David Cranmer is probably better known as an author and editor of hard boiled noir and as alter-ego Edward A. Grainger the creator of Cash Laramie and Gideon Miles. So although not unheard of as a poet – he’s had several pieces included in this collection published separately – this is the first full collection of his poems.
It is both bright and light and at times dark, very dark but these are poems written not from the heart but from the soul. These are life experiences that show through the words on the page and show David’s time in the military and civilian employment; his family – wife and daughter and nephew.
Each poem speaks loud with a softly written style, not afraid to experiment with pattern and tone.
This is a brief collection of brilliance, one to be read again and again.
About the Author Poet:
David Cranmer’s poems, short stories, articles, and essays have appeared in publications such as Live Nude Poems, Needle: A Magazine of Noir, The Five-Two: Crime Poetry Weekly, LitReactor, Punk Noir Magazine, Macmillan’s Criminal Element, and Chicken Soup for the Soul. He’s a dedicated Whovian who enjoys jazz and backgammon. He can be found in scenic upstate New York where he lives with his wife and daughter.
Disclosure: Although we’ve never met, I do consider David as a friend. I bought his book with my own money, and so should you.
Jack Laramie is the grandson of legendary US Marshall Cash Laramie (search for this in the sidebar and it should bring up my reviews for those). He is a PI for hire and lives out of the back of his horse trailer.
I’ve read these (long) short stories before on kindle but it is good to get them gathered together for the first time in a real book. It’s sometime since I read them so they felt new to me but familiar.
They pull no punches (quite literally at times) but this is hard boiled noir with a hint of the old west but set after the Second World War.
They are exactly how I imagine the old west would have evolved, and the character of Jack is as alive as his grandfather was.
Disclosure: David Cranmer is a friend of mine, but I bought this book with my own money and I have received no recompense for this review from the authors or publishers. The thoughts are my own.
Twenty years ago today I was working an early shift covering a colleague while he was on holiday. It meant I was in the car driving to work just as Radio 4 was taking over from the World Service on the radio. I was still trying to absorb what had happened the day before. Although we used to have a radio on as background in the harbour office where I was working at the time, I’d been out on the patrol boat as news had started to filter in as to what was happening in New York. At first they made it sound like it was a small light plane, a Cessna or similar that had hit the North Tower. When the news arrived of a second plane it became clearer that this was something more sinister.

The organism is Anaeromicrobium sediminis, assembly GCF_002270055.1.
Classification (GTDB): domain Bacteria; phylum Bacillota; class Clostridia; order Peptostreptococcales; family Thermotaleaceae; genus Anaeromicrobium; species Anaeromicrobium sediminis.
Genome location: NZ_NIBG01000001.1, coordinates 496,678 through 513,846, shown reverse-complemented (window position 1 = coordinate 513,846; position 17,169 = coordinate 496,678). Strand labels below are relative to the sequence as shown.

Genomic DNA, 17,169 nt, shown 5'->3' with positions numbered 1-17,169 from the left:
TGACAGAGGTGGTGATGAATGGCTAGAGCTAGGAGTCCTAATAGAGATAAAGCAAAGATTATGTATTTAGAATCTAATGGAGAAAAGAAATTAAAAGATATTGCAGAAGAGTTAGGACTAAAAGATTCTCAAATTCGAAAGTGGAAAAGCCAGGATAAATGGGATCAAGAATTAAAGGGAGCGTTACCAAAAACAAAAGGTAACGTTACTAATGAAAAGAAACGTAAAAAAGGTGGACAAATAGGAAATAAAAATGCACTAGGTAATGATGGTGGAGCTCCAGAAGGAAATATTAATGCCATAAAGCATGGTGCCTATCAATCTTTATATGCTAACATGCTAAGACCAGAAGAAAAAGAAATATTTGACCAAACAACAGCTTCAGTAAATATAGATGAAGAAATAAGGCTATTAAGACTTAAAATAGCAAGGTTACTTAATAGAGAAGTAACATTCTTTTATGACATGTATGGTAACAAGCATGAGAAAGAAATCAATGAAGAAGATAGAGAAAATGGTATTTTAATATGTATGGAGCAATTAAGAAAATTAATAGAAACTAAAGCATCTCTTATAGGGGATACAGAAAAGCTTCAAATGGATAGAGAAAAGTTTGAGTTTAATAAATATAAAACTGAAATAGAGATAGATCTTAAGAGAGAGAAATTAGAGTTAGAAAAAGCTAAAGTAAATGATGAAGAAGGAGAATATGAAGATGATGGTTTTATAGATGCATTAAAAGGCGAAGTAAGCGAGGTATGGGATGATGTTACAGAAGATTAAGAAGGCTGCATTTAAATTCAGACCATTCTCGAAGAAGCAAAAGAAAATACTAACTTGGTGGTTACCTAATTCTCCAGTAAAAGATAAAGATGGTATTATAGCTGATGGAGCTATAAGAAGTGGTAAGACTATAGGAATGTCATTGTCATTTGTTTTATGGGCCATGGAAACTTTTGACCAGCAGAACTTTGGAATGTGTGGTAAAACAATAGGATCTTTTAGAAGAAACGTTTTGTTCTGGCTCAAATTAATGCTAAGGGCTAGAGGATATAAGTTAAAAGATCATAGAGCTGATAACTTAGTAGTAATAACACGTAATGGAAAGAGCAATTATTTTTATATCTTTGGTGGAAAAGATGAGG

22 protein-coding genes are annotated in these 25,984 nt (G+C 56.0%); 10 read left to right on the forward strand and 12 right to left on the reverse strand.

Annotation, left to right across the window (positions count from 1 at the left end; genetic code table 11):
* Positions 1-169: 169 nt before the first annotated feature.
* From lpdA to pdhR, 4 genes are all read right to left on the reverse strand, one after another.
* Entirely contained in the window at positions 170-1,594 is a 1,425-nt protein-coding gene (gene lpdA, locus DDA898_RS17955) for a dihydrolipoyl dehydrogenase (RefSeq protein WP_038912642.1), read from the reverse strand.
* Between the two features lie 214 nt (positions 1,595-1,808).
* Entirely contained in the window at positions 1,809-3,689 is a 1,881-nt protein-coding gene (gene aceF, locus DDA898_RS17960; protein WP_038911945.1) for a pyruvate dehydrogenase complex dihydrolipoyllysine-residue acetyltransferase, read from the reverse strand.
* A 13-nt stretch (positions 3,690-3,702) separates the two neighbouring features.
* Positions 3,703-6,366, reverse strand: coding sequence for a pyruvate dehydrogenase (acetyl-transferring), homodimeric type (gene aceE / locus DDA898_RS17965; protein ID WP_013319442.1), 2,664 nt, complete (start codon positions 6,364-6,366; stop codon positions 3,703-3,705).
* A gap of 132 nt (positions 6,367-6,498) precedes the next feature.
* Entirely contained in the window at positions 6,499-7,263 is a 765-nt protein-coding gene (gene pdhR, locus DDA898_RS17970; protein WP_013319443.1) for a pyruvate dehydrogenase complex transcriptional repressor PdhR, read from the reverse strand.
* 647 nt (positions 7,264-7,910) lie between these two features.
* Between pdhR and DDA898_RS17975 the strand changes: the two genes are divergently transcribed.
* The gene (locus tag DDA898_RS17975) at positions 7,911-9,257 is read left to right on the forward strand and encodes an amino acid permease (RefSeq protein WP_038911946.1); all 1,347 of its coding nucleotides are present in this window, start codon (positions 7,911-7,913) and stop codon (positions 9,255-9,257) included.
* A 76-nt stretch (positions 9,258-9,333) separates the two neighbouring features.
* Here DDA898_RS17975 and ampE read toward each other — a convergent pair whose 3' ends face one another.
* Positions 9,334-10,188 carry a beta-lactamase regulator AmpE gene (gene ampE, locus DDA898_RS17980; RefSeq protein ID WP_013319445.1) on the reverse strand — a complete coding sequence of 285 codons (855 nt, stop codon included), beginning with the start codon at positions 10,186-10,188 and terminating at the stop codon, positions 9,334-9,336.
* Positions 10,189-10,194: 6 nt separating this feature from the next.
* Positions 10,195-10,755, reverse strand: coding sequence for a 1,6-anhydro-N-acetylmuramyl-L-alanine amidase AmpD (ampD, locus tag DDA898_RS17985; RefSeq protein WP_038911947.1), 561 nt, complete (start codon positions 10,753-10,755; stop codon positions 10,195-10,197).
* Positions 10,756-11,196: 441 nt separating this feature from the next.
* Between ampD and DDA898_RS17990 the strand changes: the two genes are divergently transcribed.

By the time I reached home after my shift the horror of what had happened was becoming apparent and the world changed forever.
We’re back “home” again after our brief stay elsewhere. It’s interesting that while we were away my sleep patterns were much better, despite a slightly lumpy bed. I’m not sure whether it was because of all of the extra exercise I was getting or the overall quieter and darker place, here it is all streetlights, traffic and people. It’s certainly made us think and reconsider our surroundings and what we need from life.
I don’t feel like I’ve had much time for reading since we got back either, nor have I been able to keep my eyes open for long enough of an evening to read more than a page or two. How can I be so tired and yet sleep so badly?
Anyway when I have been reading I’ve been picking up Derek Jarman’s diaries of his time living in a little cottage at Dungeness. The cottage is famous for the garden that Jarman created before he died.
I haven’t read very far yet, but it’s clear from the words that Jarman was very much a creative.
Also if you’re looking for something good to read, can I recommend checking out the Drifter Detective series, now available in this collection:
I’ve been getting a piece of the plot ready for sowing overwintering broad beans. Our allotment shop under it’s new management has declared that it is not doing seeds this year (or onion sets or seed potatoes), so I will have to buy them elsewhere. I won’t go into how this rather pathetic state of affairs has arisen but one of the strengths that I saw in our little shop was the fact that it sold seeds etc. Now it just seems to sell bags of compost and only on a Sunday.
My apples are now mostly ripe and I’ll be picking them all over the next week. I sampled a few yesterday and along with some of the autumn fruiting raspberries made a rather spectacular apple and raspberry strudel. My god it was good, even if it did look a bit like a Hannibal Lecter recipe.
A purchase order arrived from a client for the piece of work we’ve been discussing, work commences tomorrow. I’ve been doing some prep work this week – timesheet templates and other admin stuff. I’m quite looking forward to it because it’s also quite an interesting piece.
Well that’s everything for this week. Next week I’ll be doing quite a bit of paid work, interspersed with some gardening and allotment work if the weather holds. I also hope to receive a roll of film back from the processors that I took partly while we were away. The first half I took some time ago and although I think I know what’s on there I’m not 100% sure, so that should be a bit of a surprise.